Enumclaw’s stormwater rate increased

Other utility rates — garbage, water, natural gas — are holding steady.

Public Works Director Jeff Lincoln told the City Council last November that the previous stormwater rate of $5.24 was not sustainable. File photo

Public Works Director Jeff Lincoln told the City Council last November that the previous stormwater rate of $5.24 was not sustainable. File photo

Most rates have remained exactly where they were last year, but one has climbed a bit in the world of Enumclaw utilities.

Increases implemented by City Hall typically take effect Jan. 1.

Enumclaw operates five utilities, some limited to in-city customers and some offered to residents slightly outside the municipal boundaries. Those include garbage/recycling/yard waste collection, sewer, water, natural gas and stormwater.

The lone increase has come with the city’s effort to deal with stormwater. Enumclaw had been something of a rarity among Puget Sound cities and towns, paying for stormwater services from its general fund. That meant stormwater competed for dollars with other municipal functions like police protection, parks and recreation, and services for youth and senior citizens. After lengthy discussion, a wastewater utility was agreed to and the city began assessing its customers in the fall of 2018.

It didn’t take long to discover that revenues weren’t meeting expenses.

Public Works Director Jeff Lincoln went before the City Council in November, spelling out reasons why the current rate simply isn’t enough to keep the stormwater utility operating on a break-even basis.

In a memo to the council, Lincoln wrote, “it became abundantly clear that the rate of $5.24 was not sustainable.” The options, he said, were a substantial subsidy from the city’s general fund or a rate increase.

The monthly charge of $5.24 has been assessed for each “equivalent service unit” (ESU) in town. That charge applies to single-family homes but increases for businesses, apartment complexes, etc., depending upon the number of ESUs they’re assessed.

A new monthly rate of $6.50 per ESU was both recommended and approved by council. The difference amounts to $1.26 per month for the average homeowner or a bit more than $15 annually. The increase took effect with the start of the year.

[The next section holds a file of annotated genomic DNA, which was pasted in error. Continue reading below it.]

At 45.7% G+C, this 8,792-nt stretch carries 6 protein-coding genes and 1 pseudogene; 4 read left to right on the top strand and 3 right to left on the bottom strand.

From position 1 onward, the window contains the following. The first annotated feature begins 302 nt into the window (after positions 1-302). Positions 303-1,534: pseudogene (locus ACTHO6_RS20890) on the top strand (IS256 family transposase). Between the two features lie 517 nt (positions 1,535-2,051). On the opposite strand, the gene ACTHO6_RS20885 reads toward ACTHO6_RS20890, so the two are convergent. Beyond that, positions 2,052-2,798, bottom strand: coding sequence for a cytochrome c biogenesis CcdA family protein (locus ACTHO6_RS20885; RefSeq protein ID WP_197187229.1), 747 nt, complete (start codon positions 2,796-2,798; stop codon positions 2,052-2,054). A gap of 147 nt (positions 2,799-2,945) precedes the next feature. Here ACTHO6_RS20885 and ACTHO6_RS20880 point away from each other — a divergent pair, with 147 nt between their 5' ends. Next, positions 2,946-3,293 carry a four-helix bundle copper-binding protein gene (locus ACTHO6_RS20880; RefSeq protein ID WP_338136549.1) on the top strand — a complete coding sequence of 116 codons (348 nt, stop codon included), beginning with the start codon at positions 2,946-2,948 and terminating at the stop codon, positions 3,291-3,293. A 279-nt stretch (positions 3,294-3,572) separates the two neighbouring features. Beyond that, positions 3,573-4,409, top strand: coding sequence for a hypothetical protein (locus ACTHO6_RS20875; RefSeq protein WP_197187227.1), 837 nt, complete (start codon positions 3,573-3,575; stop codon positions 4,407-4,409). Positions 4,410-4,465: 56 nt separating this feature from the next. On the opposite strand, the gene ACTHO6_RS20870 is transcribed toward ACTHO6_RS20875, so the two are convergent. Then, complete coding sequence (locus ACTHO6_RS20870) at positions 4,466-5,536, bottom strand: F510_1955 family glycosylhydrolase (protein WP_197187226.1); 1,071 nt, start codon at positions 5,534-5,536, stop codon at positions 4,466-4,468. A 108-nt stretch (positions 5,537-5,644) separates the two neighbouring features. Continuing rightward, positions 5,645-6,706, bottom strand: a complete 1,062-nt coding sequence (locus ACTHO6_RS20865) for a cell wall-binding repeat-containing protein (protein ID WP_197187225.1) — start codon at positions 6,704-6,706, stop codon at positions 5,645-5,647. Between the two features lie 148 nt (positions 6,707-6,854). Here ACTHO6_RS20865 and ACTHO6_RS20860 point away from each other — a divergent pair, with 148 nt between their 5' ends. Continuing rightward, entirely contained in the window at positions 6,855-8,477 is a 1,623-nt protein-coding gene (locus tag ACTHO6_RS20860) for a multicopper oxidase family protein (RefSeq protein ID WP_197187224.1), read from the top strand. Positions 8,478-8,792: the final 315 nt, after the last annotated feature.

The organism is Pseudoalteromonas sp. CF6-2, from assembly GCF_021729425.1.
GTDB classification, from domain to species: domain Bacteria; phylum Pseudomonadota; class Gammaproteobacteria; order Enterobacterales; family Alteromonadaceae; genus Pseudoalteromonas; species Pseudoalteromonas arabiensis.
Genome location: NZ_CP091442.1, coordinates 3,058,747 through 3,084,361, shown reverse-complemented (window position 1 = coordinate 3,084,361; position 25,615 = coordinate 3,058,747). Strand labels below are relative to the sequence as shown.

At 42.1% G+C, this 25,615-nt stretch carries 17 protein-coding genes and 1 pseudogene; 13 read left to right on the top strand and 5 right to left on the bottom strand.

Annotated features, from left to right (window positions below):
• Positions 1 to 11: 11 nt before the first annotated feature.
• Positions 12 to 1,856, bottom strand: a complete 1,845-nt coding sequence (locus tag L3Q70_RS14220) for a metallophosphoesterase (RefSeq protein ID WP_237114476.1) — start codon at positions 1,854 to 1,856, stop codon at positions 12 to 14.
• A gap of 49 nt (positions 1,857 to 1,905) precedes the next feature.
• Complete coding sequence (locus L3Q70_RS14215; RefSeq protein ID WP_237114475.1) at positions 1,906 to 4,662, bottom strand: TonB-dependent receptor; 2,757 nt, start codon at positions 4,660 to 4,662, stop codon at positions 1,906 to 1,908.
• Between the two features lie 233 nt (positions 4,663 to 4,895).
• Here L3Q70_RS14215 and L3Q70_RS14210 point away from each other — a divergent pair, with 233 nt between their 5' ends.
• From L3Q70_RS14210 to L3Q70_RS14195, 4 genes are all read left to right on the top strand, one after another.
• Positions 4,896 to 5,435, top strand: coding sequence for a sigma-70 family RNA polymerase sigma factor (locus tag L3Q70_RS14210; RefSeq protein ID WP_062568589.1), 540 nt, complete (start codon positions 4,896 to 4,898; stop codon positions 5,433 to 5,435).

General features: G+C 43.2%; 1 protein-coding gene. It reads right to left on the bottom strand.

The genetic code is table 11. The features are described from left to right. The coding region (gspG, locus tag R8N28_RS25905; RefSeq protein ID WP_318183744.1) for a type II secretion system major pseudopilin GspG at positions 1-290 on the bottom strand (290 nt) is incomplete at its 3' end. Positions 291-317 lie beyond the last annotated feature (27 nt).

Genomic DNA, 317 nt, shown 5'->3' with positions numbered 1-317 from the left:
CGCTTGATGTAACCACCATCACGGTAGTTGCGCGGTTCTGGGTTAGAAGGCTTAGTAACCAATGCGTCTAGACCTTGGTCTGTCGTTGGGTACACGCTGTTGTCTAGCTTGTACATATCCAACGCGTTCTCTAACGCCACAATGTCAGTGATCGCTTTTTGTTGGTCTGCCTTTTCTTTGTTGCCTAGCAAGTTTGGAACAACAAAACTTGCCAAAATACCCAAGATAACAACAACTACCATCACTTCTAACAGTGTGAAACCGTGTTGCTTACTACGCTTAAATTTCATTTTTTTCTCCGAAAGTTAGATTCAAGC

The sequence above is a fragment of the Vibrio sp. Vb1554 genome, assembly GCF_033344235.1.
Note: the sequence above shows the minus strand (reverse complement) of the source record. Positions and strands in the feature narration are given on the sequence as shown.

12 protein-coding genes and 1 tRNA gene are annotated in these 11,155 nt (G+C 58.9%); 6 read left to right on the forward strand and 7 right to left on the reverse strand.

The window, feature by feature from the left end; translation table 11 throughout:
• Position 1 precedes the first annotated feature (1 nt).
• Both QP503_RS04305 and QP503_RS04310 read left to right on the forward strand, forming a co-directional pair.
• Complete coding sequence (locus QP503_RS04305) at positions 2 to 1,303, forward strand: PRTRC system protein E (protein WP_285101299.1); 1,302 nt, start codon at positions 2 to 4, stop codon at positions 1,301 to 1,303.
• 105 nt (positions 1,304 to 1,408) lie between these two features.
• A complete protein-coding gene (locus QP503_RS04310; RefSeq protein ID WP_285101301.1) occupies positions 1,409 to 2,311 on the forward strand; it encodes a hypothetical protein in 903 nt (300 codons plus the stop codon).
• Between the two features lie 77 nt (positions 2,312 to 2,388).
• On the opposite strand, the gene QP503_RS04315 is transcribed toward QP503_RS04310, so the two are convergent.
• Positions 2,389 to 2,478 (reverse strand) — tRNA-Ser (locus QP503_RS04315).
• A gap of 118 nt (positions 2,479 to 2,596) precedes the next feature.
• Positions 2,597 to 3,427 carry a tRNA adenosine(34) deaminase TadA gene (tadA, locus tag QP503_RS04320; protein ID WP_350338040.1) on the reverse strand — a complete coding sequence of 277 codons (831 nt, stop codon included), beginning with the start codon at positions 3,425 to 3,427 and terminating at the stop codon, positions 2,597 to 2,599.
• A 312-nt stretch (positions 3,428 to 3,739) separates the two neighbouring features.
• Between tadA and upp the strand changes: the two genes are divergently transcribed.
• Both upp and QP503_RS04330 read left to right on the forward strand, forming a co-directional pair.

The news for 2020 is better on the water and sewer fronts. Also in November, the City Council agreed that increases were not needed to make ends meet.

Water and sewer are classified as “enterprise funds,” meaning they must be self-sufficient.

It took direct action by the council to avoid increases. The Enumclaw Municipal Code dictates that water and sewer rates are to be adjusted annually, tied to the Consumer Price Index for the Seattle-Tacoma area.

Lincoln explained that anticipated 2020 revenues should be sufficient. For water, taking the CPI increase would have meant an additional $101,200 next year; however, anticipated revenues, combined with cash reserves, are expected to allow the water utility to survive without a rate increase.

The sewer utility expects to take in almost $4.4 million next year and can exist without the CPI adjustment of $131,500, Lincoln wrote in a council memo.

The base charge for all sewer customers is $27.55 per month and includes no consumption.

After the base rate is applied, individual sewer charges are determined by water usage during the winter months. According to the city website, that assures customers are not assessed sewer charges for lawn and garden irrigation, car washing and other outdoor uses where the water does not enter the sewer system.

When it comes to water, monthly bills are determined by meter size and actual consumption. This is an instance where the city provides service outside its boundaries; those customers pay 50 percent more than those residing inside the city limits.

Rates for solid waste collection went through a restructuring process a year ago, resulting in higher-than-anticipated revenues for 2019 and no need for an increase this time around, Search said.

Natural gas rates for customers also will remain as they were in 2019.


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